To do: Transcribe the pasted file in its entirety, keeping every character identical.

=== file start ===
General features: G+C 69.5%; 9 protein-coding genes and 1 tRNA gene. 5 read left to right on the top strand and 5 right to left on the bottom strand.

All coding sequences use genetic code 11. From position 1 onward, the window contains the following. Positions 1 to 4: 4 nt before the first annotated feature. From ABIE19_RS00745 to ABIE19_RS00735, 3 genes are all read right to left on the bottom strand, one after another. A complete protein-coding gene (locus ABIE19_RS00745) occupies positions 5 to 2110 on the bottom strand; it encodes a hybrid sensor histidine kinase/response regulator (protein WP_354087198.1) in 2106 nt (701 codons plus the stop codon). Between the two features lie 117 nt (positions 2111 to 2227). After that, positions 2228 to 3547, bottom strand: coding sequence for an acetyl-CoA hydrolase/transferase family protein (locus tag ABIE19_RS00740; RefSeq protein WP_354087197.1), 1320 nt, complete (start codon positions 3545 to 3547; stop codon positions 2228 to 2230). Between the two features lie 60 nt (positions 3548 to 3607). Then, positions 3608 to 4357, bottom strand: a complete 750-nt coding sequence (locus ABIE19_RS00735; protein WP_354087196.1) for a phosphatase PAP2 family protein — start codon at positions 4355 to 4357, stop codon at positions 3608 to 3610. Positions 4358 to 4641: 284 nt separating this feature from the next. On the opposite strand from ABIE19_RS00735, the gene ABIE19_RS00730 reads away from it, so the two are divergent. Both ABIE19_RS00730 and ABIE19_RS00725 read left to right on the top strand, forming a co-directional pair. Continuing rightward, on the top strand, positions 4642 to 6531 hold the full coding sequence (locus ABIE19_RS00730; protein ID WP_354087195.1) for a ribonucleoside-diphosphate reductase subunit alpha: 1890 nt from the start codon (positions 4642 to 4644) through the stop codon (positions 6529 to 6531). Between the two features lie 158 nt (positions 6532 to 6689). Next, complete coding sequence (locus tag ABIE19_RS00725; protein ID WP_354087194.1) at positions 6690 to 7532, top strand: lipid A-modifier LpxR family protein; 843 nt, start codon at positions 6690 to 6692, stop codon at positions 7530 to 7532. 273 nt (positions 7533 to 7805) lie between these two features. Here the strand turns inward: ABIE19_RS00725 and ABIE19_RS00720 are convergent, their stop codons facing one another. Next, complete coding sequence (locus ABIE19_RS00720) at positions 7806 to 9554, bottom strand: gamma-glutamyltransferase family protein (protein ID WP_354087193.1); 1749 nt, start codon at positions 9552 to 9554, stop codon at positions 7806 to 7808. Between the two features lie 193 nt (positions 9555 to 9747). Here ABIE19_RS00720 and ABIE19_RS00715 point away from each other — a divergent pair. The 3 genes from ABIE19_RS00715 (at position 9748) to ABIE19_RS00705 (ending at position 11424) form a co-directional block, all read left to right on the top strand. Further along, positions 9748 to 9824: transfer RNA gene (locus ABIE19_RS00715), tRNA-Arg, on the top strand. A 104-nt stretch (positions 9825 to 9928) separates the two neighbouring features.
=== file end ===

General features: G+C 69.5%; 9 protein-coding genes and 1 tRNA gene. 5 read left to right on the top strand and 5 right to left on the bottom strand.

All coding sequences use genetic code 11. From position 1 onward, the window contains the following. Positions 1 to 4: 4 nt before the first annotated feature. From ABIE19_RS00745 to ABIE19_RS00735, 3 genes are all read right to left on the bottom strand, one after another. A complete protein-coding gene (locus ABIE19_RS00745) occupies positions 5 to 2110 on the bottom strand; it encodes a hybrid sensor histidine kinase/response regulator (protein WP_354087198.1) in 2106 nt (701 codons plus the stop codon). Between the two features lie 117 nt (positions 2111 to 2227). After that, positions 2228 to 3547, bottom strand: coding sequence for an acetyl-CoA hydrolase/transferase family protein (locus tag ABIE19_RS00740; RefSeq protein WP_354087197.1), 1320 nt, complete (start codon positions 3545 to 3547; stop codon positions 2228 to 2230). Between the two features lie 60 nt (positions 3548 to 3607). Then, positions 3608 to 4357, bottom strand: a complete 750-nt coding sequence (locus ABIE19_RS00735; protein WP_354087196.1) for a phosphatase PAP2 family protein — start codon at positions 4355 to 4357, stop codon at positions 3608 to 3610. Positions 4358 to 4641: 284 nt separating this feature from the next. On the opposite strand from ABIE19_RS00735, the gene ABIE19_RS00730 reads away from it, so the two are divergent. Both ABIE19_RS00730 and ABIE19_RS00725 read left to right on the top strand, forming a co-directional pair. Continuing rightward, on the top strand, positions 4642 to 6531 hold the full coding sequence (locus ABIE19_RS00730; protein ID WP_354087195.1) for a ribonucleoside-diphosphate reductase subunit alpha: 1890 nt from the start codon (positions 4642 to 4644) through the stop codon (positions 6529 to 6531). Between the two features lie 158 nt (positions 6532 to 6689). Next, complete coding sequence (locus tag ABIE19_RS00725; protein ID WP_354087194.1) at positions 6690 to 7532, top strand: lipid A-modifier LpxR family protein; 843 nt, start codon at positions 6690 to 6692, stop codon at positions 7530 to 7532. 273 nt (positions 7533 to 7805) lie between these two features. Here the strand turns inward: ABIE19_RS00725 and ABIE19_RS00720 are convergent, their stop codons facing one another. Next, complete coding sequence (locus ABIE19_RS00720) at positions 7806 to 9554, bottom strand: gamma-glutamyltransferase family protein (protein ID WP_354087193.1); 1749 nt, start codon at positions 9552 to 9554, stop codon at positions 7806 to 7808. Between the two features lie 193 nt (positions 9555 to 9747). Here ABIE19_RS00720 and ABIE19_RS00715 point away from each other — a divergent pair. The 3 genes from ABIE19_RS00715 (at position 9748) to ABIE19_RS00705 (ending at position 11424) form a co-directional block, all read left to right on the top strand. Further along, positions 9748 to 9824: transfer RNA gene (locus ABIE19_RS00715), tRNA-Arg, on the top strand. A 104-nt stretch (positions 9825 to 9928) separates the two neighbouring features.